|Source: PPRI/Brookings Economic Values Survey, 2013|
There is, of course, a good deal of variation in these percentages among the various religious groups. Evangelical whites are the most conservative (80%), as would be expected. Among mainline white Protestants, conservatives number 36% and among white Catholics they are 29%. Interestingly, some 28% of white Catholics are progressive. Only one category among religious believers showed a plurality of theological liberals, that being "non-Christian" religious Americans of whom 43% are liberal and only 7% conservative. This group includes Jews, Buddhists, Hindus, Muslims, and members of other "non-Christian" groups.
One other trend described in the report has to do with age. Younger generations show a greater percentage of liberals and nonreligious while the older generations show higher proportions of conservatives and moderates.
There are no surprises here. From a liberal-progressive perspective, there is hope in the figures for the Gen-X and Millennial generations. Millennials in particular show just 17% being theologically conservative and 61% moderate or liberal. One would hope that these figures foreshadow the decline of the Christian hard right and its influence in American politics as well as religion. Along those same lines, the report shows one of the fastest growing ethnicities in the U.S., Hispanics, as already being markedly less theologically conservative (28%) and more liberal (23%) than other white Americans (40% and 18% respectively) or black Americans (49% and 14% respectively). In terms of American theological orientations, the general trend is away from conservative and toward moderate and liberal.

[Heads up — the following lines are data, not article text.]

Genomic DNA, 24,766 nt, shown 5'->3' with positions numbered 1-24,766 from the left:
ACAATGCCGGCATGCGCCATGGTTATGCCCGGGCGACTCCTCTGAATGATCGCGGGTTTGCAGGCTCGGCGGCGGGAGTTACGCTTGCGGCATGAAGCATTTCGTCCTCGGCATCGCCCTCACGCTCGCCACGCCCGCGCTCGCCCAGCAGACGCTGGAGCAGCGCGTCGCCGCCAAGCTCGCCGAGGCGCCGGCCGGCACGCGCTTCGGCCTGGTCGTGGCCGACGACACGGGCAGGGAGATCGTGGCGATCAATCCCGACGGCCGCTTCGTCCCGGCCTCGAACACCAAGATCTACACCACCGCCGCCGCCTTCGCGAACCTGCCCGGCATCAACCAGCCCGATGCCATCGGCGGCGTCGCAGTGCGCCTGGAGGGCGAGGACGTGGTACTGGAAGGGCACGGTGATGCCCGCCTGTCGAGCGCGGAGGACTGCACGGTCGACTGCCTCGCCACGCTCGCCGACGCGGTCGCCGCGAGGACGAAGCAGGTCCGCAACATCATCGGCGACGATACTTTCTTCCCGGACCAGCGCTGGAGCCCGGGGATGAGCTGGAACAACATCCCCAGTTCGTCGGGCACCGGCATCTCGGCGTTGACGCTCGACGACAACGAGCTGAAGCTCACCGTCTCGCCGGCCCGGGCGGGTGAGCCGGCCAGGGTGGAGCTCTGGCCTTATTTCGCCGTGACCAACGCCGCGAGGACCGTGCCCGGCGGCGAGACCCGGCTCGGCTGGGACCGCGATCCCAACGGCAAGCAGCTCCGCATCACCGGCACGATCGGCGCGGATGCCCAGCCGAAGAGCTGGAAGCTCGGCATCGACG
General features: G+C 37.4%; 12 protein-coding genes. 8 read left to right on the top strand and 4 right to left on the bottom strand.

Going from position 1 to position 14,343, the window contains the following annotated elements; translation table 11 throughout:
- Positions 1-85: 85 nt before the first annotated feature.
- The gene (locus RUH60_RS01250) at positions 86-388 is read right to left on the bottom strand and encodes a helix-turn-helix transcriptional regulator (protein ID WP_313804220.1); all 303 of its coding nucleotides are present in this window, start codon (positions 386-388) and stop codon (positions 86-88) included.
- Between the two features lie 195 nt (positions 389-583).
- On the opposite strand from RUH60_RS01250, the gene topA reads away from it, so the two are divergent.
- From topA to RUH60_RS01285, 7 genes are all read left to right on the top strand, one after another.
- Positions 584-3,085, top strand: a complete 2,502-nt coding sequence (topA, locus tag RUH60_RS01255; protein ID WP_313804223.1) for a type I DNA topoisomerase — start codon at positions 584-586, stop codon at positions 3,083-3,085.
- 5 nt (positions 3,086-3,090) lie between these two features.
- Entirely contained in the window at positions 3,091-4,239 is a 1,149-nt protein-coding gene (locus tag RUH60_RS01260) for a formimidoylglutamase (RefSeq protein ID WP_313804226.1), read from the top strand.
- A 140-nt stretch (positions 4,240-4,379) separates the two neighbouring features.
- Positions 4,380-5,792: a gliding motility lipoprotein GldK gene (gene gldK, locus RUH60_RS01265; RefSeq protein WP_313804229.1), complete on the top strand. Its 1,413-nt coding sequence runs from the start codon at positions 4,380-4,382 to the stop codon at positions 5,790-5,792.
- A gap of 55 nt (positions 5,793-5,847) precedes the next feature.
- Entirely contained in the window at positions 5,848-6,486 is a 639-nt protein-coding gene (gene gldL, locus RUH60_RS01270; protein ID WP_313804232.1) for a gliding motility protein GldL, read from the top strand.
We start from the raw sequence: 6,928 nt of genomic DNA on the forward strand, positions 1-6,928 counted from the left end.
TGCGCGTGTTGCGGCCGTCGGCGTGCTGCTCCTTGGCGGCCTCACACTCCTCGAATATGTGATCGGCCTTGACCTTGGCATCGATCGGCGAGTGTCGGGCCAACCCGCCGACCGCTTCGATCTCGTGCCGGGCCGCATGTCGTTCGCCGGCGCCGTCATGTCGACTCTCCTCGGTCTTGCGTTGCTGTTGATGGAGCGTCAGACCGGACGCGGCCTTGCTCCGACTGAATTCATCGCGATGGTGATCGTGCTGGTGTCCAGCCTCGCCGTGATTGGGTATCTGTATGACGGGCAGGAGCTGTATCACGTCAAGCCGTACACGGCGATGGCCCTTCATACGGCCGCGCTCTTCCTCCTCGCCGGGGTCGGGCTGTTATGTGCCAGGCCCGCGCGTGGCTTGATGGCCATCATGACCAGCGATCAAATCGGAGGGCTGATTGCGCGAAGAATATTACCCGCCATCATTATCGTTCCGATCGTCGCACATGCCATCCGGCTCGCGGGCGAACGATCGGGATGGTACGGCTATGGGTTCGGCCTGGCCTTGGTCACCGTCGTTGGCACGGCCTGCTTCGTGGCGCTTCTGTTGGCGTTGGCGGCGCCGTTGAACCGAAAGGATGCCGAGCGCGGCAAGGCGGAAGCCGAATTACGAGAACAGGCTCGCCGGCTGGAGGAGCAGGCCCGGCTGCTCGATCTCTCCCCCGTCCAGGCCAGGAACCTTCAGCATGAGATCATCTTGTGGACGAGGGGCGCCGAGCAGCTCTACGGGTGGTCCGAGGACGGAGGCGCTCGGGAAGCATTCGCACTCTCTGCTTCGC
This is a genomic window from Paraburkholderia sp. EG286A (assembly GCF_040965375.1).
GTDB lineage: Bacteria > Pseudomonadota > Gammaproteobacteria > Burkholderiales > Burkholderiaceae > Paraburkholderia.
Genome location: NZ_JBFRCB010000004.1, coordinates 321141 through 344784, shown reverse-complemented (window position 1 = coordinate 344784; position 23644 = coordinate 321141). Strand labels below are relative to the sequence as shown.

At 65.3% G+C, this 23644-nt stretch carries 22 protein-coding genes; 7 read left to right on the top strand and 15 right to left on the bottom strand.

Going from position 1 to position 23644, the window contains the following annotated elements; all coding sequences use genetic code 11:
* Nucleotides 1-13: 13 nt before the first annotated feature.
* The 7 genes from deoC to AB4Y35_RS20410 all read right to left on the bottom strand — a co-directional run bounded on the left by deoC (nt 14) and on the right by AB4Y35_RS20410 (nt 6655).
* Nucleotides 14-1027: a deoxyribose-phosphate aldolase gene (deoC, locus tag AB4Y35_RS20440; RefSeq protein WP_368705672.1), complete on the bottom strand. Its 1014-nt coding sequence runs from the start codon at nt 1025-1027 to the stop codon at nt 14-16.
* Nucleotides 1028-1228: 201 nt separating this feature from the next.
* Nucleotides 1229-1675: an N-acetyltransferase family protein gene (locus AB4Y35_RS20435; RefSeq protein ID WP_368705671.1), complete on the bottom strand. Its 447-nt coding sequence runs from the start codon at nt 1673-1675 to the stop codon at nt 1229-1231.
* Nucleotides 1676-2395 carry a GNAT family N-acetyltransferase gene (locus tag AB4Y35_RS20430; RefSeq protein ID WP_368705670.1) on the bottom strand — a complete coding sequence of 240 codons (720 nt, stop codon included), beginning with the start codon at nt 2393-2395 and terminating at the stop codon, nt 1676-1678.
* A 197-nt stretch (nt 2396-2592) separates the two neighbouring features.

However, as an editorial posting entitled, "Religious Progressives Predicted To Outnumber Conservatives, Survey Finds," notes, a significant part of this trend away from religious conservatism is toward "non-religion". That posting also argues that progressive Christianity will never have the kind of unity and power that the Religious Right has exhibited in recent decades. The religious left is too diverse and disinclined to exercise political power for that. Honestly, that is not a bad thing. A good deal of the hard right's power has been based on fear, and one would trust that a more moderate to left-leaning religiosity would be less fearful and more inclined to promoting a more Christ-like compassion for and acceptance of the Other. Amen.